Among arborists in Bay Area, it is still heavily discussed whether tree and limb failure can be blamed on the droughts that have been increasingly torturing the state as of late. The problem that has been noticed throughout this discussion, is that there is very little data available to argue either standpoint.However, there has been an undeniable increase in tree failure around these droughts. But no matter your personal or professional beliefs regarding this topic: the trees and branches are falling so what can be done?
Mulch The Ground, Save A Tree
Turf and trees don’t get along as well as you may think. Water can’t reach as deep as it needs to grow strong, deep roots that will help keep the tree from falling over, and the soil compaction often caused by turf will also lead to a lack of oxygen around the roots which can suffocate them and cause die-back in the tree’s crown. Especially in drought, water shortages can be deadly for your tree, so the best thing you can do is to keep it away from turf, add wood-chip mulch and slowly start to deep water your tree.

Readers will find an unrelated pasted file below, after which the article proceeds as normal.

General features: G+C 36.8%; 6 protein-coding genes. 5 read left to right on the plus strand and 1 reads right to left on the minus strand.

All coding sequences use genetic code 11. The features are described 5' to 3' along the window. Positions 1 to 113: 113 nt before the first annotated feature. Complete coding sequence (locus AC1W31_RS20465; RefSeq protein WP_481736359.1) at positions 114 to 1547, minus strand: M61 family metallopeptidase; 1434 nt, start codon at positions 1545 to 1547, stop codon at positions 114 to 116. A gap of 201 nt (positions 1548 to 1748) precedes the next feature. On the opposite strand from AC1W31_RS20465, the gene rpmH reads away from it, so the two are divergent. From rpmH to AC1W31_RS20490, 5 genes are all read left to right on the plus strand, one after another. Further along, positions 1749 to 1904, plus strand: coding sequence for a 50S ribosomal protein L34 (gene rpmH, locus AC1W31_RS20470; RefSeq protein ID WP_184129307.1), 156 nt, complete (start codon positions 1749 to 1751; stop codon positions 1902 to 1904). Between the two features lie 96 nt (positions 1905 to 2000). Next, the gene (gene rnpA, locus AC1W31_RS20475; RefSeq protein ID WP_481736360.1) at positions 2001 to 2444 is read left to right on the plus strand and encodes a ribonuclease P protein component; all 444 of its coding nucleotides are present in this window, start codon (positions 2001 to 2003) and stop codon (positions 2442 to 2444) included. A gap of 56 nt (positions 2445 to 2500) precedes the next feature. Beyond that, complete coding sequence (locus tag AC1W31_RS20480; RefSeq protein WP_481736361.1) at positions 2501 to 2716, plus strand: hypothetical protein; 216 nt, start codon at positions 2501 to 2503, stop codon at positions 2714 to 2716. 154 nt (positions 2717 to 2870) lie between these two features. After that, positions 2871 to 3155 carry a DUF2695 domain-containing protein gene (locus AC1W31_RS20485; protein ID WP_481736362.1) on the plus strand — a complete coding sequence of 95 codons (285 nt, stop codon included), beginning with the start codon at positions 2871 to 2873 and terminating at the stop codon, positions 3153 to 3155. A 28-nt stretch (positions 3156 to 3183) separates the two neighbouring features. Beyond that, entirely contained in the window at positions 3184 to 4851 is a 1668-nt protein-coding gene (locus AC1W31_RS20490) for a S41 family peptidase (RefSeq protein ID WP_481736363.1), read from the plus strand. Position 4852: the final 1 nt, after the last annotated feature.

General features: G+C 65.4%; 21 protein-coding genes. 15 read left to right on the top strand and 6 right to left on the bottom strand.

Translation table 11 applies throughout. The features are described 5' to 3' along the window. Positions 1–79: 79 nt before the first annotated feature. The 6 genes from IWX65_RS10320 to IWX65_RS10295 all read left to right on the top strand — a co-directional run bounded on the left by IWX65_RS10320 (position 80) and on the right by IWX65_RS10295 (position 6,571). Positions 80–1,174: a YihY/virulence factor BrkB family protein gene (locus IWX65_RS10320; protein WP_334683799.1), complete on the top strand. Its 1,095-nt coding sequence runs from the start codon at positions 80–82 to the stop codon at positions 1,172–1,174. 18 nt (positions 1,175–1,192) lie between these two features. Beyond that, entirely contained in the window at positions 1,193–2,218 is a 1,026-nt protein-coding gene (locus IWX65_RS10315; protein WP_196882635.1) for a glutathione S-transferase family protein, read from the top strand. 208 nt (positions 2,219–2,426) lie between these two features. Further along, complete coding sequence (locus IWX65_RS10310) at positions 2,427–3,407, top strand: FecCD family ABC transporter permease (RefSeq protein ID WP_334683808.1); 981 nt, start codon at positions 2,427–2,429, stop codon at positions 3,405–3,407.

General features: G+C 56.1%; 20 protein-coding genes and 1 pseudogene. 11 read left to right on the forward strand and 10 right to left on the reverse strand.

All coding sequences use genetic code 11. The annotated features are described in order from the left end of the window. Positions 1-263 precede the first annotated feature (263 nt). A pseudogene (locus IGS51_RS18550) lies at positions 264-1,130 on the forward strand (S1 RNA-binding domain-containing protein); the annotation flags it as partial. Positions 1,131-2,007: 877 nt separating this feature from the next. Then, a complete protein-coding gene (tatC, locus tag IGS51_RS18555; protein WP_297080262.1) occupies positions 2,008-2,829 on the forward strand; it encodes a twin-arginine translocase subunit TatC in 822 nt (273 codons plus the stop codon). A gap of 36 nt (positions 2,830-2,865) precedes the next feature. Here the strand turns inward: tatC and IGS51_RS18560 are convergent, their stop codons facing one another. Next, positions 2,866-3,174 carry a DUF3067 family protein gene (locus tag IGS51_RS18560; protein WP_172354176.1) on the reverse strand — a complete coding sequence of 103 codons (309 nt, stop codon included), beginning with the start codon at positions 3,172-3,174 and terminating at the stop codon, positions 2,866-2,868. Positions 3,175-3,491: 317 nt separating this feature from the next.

Cut Back On The Pruning
There are quite a few species of tree that are more prone to failure because of weaker branch attachment, structural defects or poor pruning habits. The best thing you can do for these trees is to limit your pruning to once every 3 years or so since anything more can lead to increased branch failure. When you do prune, you should be smart about it and really only cut what needs to be cut and nothing else.
Don’t Forget To Water
No one knows whether droughts really are responsible for the increase in tree failure, but we do know that it is negatively affecting our trees regardless. A lack of water will put your tree at a higher risk of infestation and disease, as well as make it more susceptible to brown leaves too early in the year. Within just two months, your tree could find its demise if you don’t give it the love and care it needs to stay alive and healthy throughout these harsh conditions. Simply taking the time to deep water your tree’s soil will be enough to support it and help it toughen out the drought.
Whether droughts are killing the trees or not, you should never underestimate how much they can do to damage your plants and trees. A simple look at a tree’s crown and foliage is enough to see if it is struggling and may need some help. And if you’re unsure of how to help, you can always contact a professional and ask for advice.